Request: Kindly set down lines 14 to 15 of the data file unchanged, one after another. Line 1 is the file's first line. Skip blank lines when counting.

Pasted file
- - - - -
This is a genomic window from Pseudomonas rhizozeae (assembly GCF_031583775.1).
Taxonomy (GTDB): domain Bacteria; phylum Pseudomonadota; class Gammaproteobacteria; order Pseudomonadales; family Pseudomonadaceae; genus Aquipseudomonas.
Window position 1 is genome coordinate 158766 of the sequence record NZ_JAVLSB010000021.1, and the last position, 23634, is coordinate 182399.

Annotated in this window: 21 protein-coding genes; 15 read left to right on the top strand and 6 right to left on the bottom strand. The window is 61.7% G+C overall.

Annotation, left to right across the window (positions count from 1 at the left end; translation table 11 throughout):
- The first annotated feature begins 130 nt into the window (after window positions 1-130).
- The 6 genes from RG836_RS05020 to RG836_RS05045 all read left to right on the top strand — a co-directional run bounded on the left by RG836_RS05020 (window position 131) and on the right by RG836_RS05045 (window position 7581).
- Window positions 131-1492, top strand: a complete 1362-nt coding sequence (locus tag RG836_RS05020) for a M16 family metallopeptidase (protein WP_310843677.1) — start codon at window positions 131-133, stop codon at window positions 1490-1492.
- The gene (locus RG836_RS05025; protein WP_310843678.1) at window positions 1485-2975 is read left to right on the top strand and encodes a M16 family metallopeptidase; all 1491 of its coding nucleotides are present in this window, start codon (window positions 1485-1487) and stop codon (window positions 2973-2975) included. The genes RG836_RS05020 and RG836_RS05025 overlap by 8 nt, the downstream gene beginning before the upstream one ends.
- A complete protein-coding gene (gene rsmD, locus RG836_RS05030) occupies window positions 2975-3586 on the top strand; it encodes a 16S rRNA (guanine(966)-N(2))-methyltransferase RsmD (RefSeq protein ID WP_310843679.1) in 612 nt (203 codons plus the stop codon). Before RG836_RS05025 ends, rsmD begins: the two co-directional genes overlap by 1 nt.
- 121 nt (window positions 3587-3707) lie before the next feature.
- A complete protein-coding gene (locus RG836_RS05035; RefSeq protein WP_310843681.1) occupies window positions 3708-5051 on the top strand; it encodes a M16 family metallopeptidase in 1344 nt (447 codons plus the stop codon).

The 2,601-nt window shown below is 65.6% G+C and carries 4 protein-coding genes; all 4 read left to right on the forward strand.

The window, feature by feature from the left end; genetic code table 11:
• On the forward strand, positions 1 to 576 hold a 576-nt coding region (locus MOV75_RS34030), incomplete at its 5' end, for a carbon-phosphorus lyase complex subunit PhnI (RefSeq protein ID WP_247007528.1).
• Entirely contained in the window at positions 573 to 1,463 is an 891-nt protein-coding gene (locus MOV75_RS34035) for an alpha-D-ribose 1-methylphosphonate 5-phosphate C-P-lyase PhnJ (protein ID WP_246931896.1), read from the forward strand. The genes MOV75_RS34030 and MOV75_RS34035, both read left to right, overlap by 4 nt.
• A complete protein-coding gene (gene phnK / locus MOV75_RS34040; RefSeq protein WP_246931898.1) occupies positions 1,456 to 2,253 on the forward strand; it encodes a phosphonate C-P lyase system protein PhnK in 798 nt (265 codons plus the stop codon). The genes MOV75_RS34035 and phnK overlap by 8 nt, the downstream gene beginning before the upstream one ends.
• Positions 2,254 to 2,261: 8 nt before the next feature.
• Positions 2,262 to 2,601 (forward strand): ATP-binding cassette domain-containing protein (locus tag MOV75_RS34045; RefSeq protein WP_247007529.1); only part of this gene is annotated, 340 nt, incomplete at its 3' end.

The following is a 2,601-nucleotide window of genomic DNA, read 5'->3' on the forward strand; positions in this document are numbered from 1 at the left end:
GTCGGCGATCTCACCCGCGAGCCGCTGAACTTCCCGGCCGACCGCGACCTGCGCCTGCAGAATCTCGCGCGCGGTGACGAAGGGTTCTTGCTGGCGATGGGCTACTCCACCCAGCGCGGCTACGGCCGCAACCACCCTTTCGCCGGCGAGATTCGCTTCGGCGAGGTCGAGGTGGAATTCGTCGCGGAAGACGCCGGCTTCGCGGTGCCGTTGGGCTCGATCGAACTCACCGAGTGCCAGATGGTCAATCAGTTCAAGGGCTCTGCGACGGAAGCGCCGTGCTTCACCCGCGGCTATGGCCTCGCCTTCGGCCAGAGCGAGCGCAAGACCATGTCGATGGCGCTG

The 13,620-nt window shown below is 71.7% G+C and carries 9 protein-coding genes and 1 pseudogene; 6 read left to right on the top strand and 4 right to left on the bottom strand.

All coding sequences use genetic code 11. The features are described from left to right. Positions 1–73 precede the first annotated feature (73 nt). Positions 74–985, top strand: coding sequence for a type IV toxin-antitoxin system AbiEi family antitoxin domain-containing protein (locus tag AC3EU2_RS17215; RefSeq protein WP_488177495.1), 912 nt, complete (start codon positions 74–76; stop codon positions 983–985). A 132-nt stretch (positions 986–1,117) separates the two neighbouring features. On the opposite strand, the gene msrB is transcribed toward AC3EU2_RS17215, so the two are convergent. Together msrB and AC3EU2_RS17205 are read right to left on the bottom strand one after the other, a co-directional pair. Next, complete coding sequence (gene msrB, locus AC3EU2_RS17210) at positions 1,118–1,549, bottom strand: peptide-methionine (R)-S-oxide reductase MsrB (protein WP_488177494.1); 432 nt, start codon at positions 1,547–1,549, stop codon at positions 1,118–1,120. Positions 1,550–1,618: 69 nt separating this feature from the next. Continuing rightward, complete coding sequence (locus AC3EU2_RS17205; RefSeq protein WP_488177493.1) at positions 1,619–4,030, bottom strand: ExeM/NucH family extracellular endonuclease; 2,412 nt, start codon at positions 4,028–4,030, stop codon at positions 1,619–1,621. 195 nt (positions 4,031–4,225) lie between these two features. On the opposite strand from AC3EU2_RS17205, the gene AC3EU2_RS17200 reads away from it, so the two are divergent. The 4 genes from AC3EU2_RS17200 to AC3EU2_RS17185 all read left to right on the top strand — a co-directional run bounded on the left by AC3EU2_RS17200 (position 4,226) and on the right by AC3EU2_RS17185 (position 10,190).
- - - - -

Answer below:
The window, feature by feature from the left end; genetic code table 11:
• On the forward strand, positions 1 to 576 hold a 576-nt coding region (locus MOV75_RS34030), incomplete at its 5' end, for a carbon-phosphorus lyase complex subunit PhnI (RefSeq protein ID WP_247007528.1).